If Savannah were a woman — and she definitely is — her clothing would be designer, her accessories would be designer, and her black lace panties underneath it all would be designer. I was in one of the most genteel cities in the South, but Savannah has a way of sneaking in a naughty wink.
The “Hostess City of the South” exploded into public consciousness long ago in 1994 thanks to the true crime novel Midnight In the Garden of Good and Evil, a steamy page-turner detailing the infamous 1981 killing of male hooker Danny Hansford by society darling Jim Williams. There were twists, turns, and four trials! Sucked in for the ride was a New South pantheon of weird and wonderful characters, from legendary transgender entertainer The Lady Chablis to a sad-sack recluse hoarding enough poison to kill off the entire city. Savannah cheerfully wove it all into local gossip, even the threat of imminent death. You gotta love that.
Hip To Be Square
No rum, no lawyers, no slaves, and because of the ever present threat of invasion from Spanish Florida, no Catholics – those were the governing principles back in 1733 when Englishman James Oglethorpe and Chief Tomochichi of the Yamacraw Tribe founded Georgia’s oldest city on a bluff overlooking the Savannah River. A neat grid of four residential blocks and four civic blocks surrounded four public squares, a monument to Enlightenment thinking that persists to today. Savannahians have since loosened up on the rum, lawyers, and Catholics, but they are inflexible when it comes to those squares.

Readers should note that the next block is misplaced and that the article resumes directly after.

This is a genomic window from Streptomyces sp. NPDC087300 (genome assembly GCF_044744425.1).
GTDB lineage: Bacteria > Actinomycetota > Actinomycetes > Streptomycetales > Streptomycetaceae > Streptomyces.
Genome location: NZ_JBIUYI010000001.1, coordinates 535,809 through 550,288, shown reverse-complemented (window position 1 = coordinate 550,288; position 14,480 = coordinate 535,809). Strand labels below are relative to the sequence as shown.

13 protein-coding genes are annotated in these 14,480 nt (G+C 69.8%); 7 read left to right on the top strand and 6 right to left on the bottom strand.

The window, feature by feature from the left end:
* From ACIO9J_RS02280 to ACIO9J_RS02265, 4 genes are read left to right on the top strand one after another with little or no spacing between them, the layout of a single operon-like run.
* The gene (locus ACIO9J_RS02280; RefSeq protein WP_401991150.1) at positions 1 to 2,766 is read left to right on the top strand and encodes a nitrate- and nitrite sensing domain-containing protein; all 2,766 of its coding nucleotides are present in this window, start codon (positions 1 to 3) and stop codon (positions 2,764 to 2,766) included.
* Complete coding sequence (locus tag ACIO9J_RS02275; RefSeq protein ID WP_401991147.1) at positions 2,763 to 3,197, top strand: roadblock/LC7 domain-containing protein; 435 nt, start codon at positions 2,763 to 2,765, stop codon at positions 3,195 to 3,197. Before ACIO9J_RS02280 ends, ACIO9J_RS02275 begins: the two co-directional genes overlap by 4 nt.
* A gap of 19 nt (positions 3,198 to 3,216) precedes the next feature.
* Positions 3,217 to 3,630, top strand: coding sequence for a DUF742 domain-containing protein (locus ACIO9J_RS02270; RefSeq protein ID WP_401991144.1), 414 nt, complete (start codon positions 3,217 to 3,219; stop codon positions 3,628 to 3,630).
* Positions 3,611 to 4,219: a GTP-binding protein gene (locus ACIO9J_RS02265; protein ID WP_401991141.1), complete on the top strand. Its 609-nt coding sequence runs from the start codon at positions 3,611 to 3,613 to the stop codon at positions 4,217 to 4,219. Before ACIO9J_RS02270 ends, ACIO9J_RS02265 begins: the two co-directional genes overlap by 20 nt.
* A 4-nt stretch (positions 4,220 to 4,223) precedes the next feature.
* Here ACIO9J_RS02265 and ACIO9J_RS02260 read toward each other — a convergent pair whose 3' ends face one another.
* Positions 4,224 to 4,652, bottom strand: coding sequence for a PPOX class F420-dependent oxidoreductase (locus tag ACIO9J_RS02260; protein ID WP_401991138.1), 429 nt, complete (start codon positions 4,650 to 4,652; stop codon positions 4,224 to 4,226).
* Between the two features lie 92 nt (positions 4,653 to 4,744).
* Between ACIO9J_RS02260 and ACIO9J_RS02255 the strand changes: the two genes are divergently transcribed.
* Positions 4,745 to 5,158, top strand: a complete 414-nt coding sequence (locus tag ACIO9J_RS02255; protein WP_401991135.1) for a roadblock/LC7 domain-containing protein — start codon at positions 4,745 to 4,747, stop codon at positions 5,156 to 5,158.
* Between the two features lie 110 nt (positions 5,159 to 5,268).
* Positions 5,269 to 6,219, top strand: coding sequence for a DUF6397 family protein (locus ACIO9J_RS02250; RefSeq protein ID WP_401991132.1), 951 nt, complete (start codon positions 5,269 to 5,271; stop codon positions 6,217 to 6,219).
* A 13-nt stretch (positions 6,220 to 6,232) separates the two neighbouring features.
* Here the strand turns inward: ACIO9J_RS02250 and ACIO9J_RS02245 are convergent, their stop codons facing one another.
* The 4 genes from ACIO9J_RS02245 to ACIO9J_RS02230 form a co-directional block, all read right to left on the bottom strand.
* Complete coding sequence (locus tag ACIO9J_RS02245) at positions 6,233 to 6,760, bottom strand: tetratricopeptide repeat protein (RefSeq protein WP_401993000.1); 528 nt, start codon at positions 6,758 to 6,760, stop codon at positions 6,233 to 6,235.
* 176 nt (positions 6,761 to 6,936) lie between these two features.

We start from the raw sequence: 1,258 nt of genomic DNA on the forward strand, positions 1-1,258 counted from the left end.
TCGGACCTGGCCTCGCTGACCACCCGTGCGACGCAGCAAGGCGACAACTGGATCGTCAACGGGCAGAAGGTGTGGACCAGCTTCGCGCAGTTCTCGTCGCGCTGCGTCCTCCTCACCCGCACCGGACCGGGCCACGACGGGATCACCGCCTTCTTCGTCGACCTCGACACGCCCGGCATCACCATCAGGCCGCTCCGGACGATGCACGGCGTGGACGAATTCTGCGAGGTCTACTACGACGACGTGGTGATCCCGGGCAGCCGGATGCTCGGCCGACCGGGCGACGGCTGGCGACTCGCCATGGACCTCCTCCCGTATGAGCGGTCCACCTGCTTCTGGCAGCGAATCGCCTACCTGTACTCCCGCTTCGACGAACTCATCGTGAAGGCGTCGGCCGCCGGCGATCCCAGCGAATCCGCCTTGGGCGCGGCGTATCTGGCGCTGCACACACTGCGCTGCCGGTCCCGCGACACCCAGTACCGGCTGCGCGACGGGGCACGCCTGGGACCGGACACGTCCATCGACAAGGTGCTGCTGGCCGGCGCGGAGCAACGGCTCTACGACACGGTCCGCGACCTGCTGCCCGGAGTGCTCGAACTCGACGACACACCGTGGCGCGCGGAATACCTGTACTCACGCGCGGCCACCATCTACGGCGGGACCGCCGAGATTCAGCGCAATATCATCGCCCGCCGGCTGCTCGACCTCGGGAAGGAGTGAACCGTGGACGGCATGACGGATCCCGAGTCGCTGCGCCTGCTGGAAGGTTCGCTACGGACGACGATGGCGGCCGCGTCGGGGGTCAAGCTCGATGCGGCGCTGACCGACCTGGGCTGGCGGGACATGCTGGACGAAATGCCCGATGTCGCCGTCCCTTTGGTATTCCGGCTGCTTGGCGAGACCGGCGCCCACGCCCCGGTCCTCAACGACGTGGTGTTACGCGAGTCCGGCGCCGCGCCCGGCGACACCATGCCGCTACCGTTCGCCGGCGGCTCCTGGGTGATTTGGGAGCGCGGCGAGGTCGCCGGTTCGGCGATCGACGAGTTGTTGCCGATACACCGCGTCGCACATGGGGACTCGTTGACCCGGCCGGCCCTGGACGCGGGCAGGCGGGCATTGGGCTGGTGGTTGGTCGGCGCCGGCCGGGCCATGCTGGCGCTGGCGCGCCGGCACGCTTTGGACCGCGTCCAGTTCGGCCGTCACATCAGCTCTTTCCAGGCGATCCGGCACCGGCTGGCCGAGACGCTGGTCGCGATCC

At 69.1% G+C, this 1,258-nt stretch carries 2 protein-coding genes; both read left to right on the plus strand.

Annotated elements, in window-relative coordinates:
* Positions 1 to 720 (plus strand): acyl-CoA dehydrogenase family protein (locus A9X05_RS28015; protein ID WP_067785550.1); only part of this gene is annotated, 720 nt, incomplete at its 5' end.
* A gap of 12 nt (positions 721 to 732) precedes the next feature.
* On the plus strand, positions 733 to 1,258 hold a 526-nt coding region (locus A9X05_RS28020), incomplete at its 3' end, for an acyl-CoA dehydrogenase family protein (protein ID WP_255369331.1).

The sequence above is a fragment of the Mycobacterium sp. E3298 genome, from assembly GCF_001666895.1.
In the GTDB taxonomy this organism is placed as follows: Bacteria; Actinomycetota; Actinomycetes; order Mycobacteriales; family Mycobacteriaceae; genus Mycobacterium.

They are practically the city’s lungs and are manicured to the inch. The original four green spaces blossomed to 24 as the city expanded. Each is shaded by ancient oak trees shimmering in silver Spanish moss and steeped in lore: Tomochichi is buried — with full honors — in Wright Square; Forrest Gump (set in Alabama but filmed in Savannah) had its innocent protagonist philosophize on life in camera ready Chippewa Square; the gazebo in Whitefield Square was donated by Burt Reynolds from the set of The Longest Yard and Monterey Square made headlines earlier this year as the resting place of Revolutionary War hero Casimir Pulaski, whose remains revealed him to be intersex.
These subtle doubletakes define Savannah — always elegant, imminently stately …“but hold on, there’s more!” It’s not every city that has a museum dedicated to Prohibition with a fully stocked speakeasy at the end of the tour. Nor one so liberal with its blue laws; you can literally walk out of a bar with a drink in hand. It wasn’t a milkshake I was sipping as I toured historic City Market, or as I strolled the picturesque Riverwalk watching the ships glide by or idling in the Antebellum gardens of Forsyth Park; it was a moonshine smoothie. Prost!
The biggest surprise though is Savannah itself. Unlike Atlanta, whose Civil War defiance turned it into ashes, Savannah surrendered to Union troops without a shot fired or torch thrown. Spared was a fantastic mishmash of architecture, from the Victorian Dream Houses on Abercorn and Bull Streets to the muscular cotton warehouses on Factor’s Walk to the Greek Revival gems along East York Street. But a century later, all of it was slated to be wrecked.